Biography of Hon. Theodore Miller


History of Columbia County, New York

By Captain Franklin Ellis

Published by Everts & Ensign

Philadelphia, PA



Pages  207-209


     Hon. Theodore Miller, one of the judges of the court of appeals of this State, is a native of Hudson, N.Y., in which city he was born on the 16th day of May, 1816.  He is descended, on the paternal side, from a Holland family who came to this country in the company with the Van Rensselaers, about 1650, and settled at Albany, N. Y.  They afterwards moved to Claverack, Columbia Co., where their descendants have since resided.

     His father, the late Cornelius Miller, was an eminent lawyer of his time, and had for his contemporaries and associates in practice Martin Van Buren, Elisha Williams, William W. Van Ness, and other prominent statesmen and jurists of that day.  Born in Claverack in 1787, he graduated at Columbia College, in the city of New York, and entered upon an unusually brilliant professional and public career, being an active politician, a fine orator, and a gentleman of liberal culture and of a wide range of experience.  During a portion of his professional life he practiced law in partnership with Hon. Martin Van Buren.  At the time of his death, in 1822, he held the office of clerk of Columbia county,--an office at that time conferred by gubernatorial appointment, and indicative of the confidence and trust reposed in the recipient.  He (Cornelius Miller) married Beulah Hathaway, daughter of John Hathaway, of Hudson, N.Y., a man of wealth and high social standing.  The death of  Mr. Miller at an early age closed a career of unusually brilliant promise.

     His son, Theodore, inherited all his eminent qualities to a remarkable degree.  Admitted to the bar early in life, with but little means at his command save a thorough education, an indomitable will, and a mind and habits well suited to his profession, by industry, hard study, and perseverance he gradually won his way to the front rank of his profession.

     At the very outset of his legal career he was placed in circumstances well calculated to test not merely his abilities as a lawyer, but his courage, fidelity, and energy, and all the higher qualities of manly character.  In 1843 he was appointed, by the old court of common pleas, district attorney for Columbia county, the principal theatre of the anti-rent conflict, which at that period involved the most serious local difficulties ever encountered by the judiciary.  He was then young, and inexperienced in his profession in the higher courts, but the duties of his office as district attorney required him to confront this formidable insurrection against law and order, and bring to justice its perpetrators.  So well did he perform his duties during this stormy and trying time in the criminal history of the county that he came out of the ordeal with unlimited approbation.  Not only did he sustain the test of the grave and weighty responsibilities which this critical state of affairs imposed upon him, but gained an experience and prestige which marked an era in his professional life.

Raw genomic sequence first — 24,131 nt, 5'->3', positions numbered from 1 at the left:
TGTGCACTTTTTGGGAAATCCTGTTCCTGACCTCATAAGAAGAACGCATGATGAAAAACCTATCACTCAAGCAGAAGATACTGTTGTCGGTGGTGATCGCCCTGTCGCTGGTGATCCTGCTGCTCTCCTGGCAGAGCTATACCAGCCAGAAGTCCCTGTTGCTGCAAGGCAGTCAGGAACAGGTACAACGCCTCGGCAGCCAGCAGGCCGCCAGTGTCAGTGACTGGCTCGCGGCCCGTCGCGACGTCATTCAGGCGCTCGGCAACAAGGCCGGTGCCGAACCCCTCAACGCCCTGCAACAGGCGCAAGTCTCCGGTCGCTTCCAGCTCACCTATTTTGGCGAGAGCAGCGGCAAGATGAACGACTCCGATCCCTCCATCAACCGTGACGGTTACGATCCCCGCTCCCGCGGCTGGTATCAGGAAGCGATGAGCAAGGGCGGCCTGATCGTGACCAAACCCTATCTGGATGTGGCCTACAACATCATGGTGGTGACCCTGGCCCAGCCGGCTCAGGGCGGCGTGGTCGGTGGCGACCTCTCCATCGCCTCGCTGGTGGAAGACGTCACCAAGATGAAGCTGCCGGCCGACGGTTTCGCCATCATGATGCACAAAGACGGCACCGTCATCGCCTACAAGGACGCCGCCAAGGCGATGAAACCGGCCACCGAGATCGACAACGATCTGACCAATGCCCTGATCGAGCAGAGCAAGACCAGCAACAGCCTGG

From that time forward he successfully pursued the best walks of his profession industriously, energetically and ably performing its varied duties until, in 1861, he had established so high a character for devotion to his profession, ability in its practice, and integrity and purity as a man, that he was called by the appreciative voice of the Third Judicial district of the State to be the associate of Judges Peckham, Hogeboom, and Gould, as a justice of the Supreme Court of the State of New York.

     His ripe experience in all the various contested litigations into which a busy practice of nearly twenty years had thrown him had eminently fitted him for his new and responsible situation.  This fitness was fully recognized and expressed in the popular vote by which his nomination on the Democratic ticket was ratified at the polls.  His county, which a year before had gone one thousand Republican, gave him about two thousand five hundred majority; the city of Hudson--polling about twelve hundred votes, and usually Republican--gave him over eight hundred majority, and this although a very able and estimable lawyer was a candidate against him.  He was triumphantly elected, and carried to the bench the same habits of careful study and of painstaking research which had characterized him at the bar.  His opinions soon began to attract attention.  They were logical, learned, and exhaustive, critical in analysis and comprehensive in reasoning.  A the circuit he shirked no labor, [p. 208] slighted no cause.  Kind and courteous to all, yet ever fearless and unswerving in following his convictions, he came to be regarded and cited as the model of an honest, upright judge.  His administration was universally satisfactory and successful.

     Speaking of the character of Judge Miller as a justice of he Supreme Court, the Albany Argus, of Oct. 3, 1870, says, "The young men of the bar found in him a judge who heard them patiently and respectfully, and from whose presence they went away satisfied that, whatever might be the fate of their cases, they had a fair and respectful hearing, and would have an honest, intelligent decision."

     After eight years' service as justice of the Supreme Court, Judge Miller was re-elected in the fall of 1869 without opposition.  In 1870, upon the reorganization of the courts under the new judiciary system, he was appointed chief-justice of the general term of the Third Judicial department, embracing some twenty-eight counties, with Justices Potter and Parker as his associates.  This brought him fact to face with a professional constituency extending over half of the State.

     In this new and responsible field the administration of Judge Miller won universal commendation.  His ability and impartiality disarmed criticism, while under his administration, with the heavy calendars of the Third, Fourth, and Sixth Judicial districts thrown upon them, there was scarcely one general term at which any suitor had not an opportunity to bring his cause on to argument.  When speedy justice was not done, it was not the fault of the general term over which Judge Miller presided.